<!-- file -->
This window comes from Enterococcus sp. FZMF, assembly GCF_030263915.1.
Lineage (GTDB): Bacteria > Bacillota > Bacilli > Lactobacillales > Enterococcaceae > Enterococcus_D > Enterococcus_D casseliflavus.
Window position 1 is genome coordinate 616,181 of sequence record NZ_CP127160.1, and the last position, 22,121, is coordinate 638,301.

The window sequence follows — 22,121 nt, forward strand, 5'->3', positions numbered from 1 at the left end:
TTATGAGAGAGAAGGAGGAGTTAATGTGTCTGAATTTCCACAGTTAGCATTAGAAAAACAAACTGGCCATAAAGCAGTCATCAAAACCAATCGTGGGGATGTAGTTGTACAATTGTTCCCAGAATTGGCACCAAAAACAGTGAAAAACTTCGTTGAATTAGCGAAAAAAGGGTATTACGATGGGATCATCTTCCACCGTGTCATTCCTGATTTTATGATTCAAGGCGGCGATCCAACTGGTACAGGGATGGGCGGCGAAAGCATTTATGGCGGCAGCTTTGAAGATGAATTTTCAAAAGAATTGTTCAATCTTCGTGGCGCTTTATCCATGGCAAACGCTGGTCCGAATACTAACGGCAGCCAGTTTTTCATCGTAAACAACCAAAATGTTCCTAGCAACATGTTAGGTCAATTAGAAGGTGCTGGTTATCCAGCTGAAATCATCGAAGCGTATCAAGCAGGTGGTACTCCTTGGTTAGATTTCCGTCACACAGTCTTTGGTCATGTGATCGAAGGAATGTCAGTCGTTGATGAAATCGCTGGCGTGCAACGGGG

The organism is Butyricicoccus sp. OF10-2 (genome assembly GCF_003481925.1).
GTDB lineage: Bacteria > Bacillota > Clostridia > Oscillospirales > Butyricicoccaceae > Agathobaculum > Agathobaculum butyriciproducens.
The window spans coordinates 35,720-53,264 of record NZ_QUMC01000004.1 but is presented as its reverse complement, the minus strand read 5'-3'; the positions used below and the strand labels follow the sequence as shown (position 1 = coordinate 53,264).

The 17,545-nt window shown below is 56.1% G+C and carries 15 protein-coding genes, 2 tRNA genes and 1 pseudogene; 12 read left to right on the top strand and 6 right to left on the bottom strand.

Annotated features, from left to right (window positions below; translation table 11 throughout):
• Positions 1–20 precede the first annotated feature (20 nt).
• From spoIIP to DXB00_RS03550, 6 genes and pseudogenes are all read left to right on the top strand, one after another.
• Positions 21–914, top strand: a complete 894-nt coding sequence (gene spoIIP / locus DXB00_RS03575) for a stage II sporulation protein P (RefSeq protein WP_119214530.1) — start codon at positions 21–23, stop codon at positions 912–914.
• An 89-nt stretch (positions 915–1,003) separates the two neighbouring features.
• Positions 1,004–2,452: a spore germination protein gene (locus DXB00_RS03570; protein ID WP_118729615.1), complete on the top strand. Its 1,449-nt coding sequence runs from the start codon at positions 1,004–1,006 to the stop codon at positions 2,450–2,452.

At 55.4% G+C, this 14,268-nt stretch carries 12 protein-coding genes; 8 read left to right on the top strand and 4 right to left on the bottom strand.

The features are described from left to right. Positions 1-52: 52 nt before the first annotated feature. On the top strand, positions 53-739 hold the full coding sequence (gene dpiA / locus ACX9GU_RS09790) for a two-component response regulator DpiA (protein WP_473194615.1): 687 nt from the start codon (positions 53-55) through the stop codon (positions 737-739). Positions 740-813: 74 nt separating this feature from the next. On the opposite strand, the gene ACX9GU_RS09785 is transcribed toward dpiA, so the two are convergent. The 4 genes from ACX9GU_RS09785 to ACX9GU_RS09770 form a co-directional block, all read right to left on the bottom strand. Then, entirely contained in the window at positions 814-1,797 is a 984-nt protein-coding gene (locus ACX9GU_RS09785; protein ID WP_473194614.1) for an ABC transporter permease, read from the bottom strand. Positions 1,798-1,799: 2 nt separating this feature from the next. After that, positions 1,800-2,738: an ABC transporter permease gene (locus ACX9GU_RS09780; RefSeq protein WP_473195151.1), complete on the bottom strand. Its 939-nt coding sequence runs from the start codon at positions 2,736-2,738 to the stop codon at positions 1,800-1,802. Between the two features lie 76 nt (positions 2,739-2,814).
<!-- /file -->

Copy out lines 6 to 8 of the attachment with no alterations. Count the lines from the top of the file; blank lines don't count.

The organism is Butyricicoccus sp. OF10-2 (genome assembly GCF_003481925.1).
GTDB lineage: Bacteria > Bacillota > Clostridia > Oscillospirales > Butyricicoccaceae > Agathobaculum > Agathobaculum butyriciproducens.
The window spans coordinates 35,720-53,264 of record NZ_QUMC01000004.1 but is presented as its reverse complement, the minus strand read 5'-3'; the positions used below and the strand labels follow the sequence as shown (position 1 = coordinate 53,264).